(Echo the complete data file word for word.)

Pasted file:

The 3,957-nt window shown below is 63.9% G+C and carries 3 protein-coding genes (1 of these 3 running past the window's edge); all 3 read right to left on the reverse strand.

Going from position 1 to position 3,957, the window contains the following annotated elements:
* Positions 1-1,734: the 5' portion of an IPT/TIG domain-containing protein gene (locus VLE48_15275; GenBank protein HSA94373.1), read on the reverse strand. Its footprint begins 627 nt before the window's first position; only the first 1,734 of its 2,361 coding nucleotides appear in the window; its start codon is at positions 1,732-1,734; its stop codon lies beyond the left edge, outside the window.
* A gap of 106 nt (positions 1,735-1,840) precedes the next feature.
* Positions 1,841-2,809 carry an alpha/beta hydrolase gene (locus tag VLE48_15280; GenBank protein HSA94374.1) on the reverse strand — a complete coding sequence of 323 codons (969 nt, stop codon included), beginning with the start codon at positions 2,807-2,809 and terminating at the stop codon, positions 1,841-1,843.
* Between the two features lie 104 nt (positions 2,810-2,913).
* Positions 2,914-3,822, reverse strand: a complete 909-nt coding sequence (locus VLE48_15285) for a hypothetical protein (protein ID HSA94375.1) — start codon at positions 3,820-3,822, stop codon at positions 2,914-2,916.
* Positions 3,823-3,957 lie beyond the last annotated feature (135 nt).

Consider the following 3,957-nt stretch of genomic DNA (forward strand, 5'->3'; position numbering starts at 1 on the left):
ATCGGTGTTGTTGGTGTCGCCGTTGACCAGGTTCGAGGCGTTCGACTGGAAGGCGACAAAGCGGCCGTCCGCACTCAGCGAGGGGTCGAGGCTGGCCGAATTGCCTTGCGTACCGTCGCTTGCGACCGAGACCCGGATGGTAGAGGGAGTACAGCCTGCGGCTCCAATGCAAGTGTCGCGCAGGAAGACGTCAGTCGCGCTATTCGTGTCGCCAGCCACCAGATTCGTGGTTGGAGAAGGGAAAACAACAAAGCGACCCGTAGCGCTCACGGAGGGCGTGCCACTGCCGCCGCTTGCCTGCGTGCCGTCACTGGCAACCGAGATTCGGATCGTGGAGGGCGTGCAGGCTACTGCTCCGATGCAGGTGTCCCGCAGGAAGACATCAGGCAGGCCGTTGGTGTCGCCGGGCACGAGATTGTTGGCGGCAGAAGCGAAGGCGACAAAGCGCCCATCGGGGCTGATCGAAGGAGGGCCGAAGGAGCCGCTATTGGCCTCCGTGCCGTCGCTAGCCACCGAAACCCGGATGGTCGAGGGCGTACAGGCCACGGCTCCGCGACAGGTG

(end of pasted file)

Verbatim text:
The 3,957-nt window shown below is 63.9% G+C and carries 3 protein-coding genes (1 of these 3 running past the window's edge); all 3 read right to left on the reverse strand.

Going from position 1 to position 3,957, the window contains the following annotated elements:
* Positions 1-1,734: the 5' portion of an IPT/TIG domain-containing protein gene (locus VLE48_15275; GenBank protein HSA94373.1), read on the reverse strand. Its footprint begins 627 nt before the window's first position; only the first 1,734 of its 2,361 coding nucleotides appear in the window; its start codon is at positions 1,732-1,734; its stop codon lies beyond the left edge, outside the window.
* A gap of 106 nt (positions 1,735-1,840) precedes the next feature.
* Positions 1,841-2,809 carry an alpha/beta hydrolase gene (locus tag VLE48_15280; GenBank protein HSA94374.1) on the reverse strand — a complete coding sequence of 323 codons (969 nt, stop codon included), beginning with the start codon at positions 2,807-2,809 and terminating at the stop codon, positions 1,841-1,843.
* Between the two features lie 104 nt (positions 2,810-2,913).
* Positions 2,914-3,822, reverse strand: a complete 909-nt coding sequence (locus VLE48_15285) for a hypothetical protein (protein ID HSA94375.1) — start codon at positions 3,820-3,822, stop codon at positions 2,914-2,916.
* Positions 3,823-3,957 lie beyond the last annotated feature (135 nt).

Consider the following 3,957-nt stretch of genomic DNA (forward strand, 5'->3'; position numbering starts at 1 on the left):
ATCGGTGTTGTTGGTGTCGCCGTTGACCAGGTTCGAGGCGTTCGACTGGAAGGCGACAAAGCGGCCGTCCGCACTCAGCGAGGGGTCGAGGCTGGCCGAATTGCCTTGCGTACCGTCGCTTGCGACCGAGACCCGGATGGTAGAGGGAGTACAGCCTGCGGCTCCAATGCAAGTGTCGCGCAGGAAGACGTCAGTCGCGCTATTCGTGTCGCCAGCCACCAGATTCGTGGTTGGAGAAGGGAAAACAACAAAGCGACCCGTAGCGCTCACGGAGGGCGTGCCACTGCCGCCGCTTGCCTGCGTGCCGTCACTGGCAACCGAGATTCGGATCGTGGAGGGCGTGCAGGCTACTGCTCCGATGCAGGTGTCCCGCAGGAAGACATCAGGCAGGCCGTTGGTGTCGCCGGGCACGAGATTGTTGGCGGCAGAAGCGAAGGCGACAAAGCGCCCATCGGGGCTGATCGAAGGAGGGCCGAAGGAGCCGCTATTGGCCTCCGTGCCGTCGCTAGCCACCGAAACCCGGATGGTCGAGGGCGTACAGGCCACGGCTCCGCGACAGGTG